25 Mitchell Street

“Ferndell” is located on the north side of Mitchell Street, west of Eramosa Road. The two-and-a-half-storey limestone residence was constructed in circa 1860. The property was designated, by the City of Guelph, in 2004, for its cultural heritage value or interest, under Part IV of the Ontario Heritage Act, By-law (2004) – 17377.

“Ferndell” is associated with prominent Guelph resident Adam Robertson Sr., who had emigrated from Scotland. The limestone used to build the residence was most likely quarried from a site on the Mitchell Block, land he had purchased for his foundry, in 1852. The foundry was the third that Robertson Sr. constructed in Guelph. Known as Guelph Foundry, it produced agricultural implements for the local farmers. The home was referred to as Ferndell by Robertson and local media outlets due to the nearby hill.

Adam Robertson Sr. was a long-standing Town Councillor, who was in public service from the mid 1850s to the early 1880s. He was also Mayor of Guelph in 1873.

“Ferndell” is an excellent example of what is generally known as “the Ontario House”, popular primarily in rural Ontario. The house was built in circa 1860 and typical of this form is the classical symmetry, with a central hall plan and rear kitchen which gives the house a “T” form. A centre gable above the entranceway contains a gothic window. The front windows are elaborately paneled with shutters while the rest are more simply framed. The front porch was added early in the 20th century, when Robertson's son, Adam Jr., lived in the house and was proprietor of the foundry. Interior trimming, locks, stairs and fireplaces remain untouched.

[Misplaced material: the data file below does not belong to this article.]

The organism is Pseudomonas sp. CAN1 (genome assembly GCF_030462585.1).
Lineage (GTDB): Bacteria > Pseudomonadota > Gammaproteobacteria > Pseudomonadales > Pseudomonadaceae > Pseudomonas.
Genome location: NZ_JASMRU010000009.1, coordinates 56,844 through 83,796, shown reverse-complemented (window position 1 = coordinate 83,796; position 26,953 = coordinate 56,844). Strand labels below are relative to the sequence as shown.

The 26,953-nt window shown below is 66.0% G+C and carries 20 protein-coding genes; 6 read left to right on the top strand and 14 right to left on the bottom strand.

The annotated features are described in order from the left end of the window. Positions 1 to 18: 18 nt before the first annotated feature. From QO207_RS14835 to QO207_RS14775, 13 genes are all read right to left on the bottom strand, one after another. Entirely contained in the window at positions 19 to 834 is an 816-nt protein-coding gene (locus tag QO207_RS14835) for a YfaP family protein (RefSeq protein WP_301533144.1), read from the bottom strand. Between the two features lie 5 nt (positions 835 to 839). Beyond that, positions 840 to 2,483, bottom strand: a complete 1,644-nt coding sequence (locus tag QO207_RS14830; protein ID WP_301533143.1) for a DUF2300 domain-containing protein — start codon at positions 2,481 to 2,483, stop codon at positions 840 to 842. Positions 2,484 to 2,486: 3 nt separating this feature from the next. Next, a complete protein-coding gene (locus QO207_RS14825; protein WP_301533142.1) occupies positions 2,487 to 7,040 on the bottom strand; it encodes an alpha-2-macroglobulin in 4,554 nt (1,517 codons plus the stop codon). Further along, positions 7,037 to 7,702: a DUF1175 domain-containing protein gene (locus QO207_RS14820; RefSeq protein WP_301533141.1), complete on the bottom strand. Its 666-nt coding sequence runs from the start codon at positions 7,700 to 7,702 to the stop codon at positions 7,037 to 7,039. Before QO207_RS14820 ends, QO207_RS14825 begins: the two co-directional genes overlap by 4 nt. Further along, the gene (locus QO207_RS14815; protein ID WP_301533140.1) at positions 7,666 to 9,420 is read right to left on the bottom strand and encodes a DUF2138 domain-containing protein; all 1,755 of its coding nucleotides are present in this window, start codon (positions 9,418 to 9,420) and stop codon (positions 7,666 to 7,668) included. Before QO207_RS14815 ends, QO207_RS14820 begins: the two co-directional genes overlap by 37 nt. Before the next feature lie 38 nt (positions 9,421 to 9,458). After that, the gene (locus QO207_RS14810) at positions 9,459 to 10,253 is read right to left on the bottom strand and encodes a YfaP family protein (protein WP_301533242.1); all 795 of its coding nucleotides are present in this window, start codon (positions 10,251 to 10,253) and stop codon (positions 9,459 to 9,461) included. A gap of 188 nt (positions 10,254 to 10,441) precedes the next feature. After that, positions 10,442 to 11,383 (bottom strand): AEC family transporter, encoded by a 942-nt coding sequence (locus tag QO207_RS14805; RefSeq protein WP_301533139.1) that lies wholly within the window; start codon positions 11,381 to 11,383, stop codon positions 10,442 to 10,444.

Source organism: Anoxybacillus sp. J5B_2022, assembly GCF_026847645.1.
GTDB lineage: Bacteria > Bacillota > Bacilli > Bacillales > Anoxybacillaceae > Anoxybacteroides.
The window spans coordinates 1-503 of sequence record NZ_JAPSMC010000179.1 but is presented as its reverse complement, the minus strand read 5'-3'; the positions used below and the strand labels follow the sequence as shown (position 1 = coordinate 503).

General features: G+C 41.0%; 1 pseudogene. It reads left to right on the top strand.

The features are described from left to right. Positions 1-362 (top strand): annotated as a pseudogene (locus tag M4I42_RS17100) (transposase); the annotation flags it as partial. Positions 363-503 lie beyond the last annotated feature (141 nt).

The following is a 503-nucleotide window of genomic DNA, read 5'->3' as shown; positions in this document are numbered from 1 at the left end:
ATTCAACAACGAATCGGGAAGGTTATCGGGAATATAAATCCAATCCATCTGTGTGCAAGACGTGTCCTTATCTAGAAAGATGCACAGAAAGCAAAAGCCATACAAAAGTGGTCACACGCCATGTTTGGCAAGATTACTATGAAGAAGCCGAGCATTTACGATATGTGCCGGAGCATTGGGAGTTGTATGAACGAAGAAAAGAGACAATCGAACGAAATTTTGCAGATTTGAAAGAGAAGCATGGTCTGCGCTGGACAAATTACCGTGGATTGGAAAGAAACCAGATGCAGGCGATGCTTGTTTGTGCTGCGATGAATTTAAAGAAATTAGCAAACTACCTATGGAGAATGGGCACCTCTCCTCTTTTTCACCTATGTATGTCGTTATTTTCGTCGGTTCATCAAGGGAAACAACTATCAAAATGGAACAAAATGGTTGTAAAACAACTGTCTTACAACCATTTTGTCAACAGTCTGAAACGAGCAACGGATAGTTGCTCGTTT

The home is also an excellent example of Guelph stone residential architecture. The facade is constructed of cut stone while the remaining walls are of rubble stone. Typical of the Scottish tradition, the house has a stone wall at the front property line, a feature rare in Guelph.

Source: City of Guelph, By-law (2004) – 17377.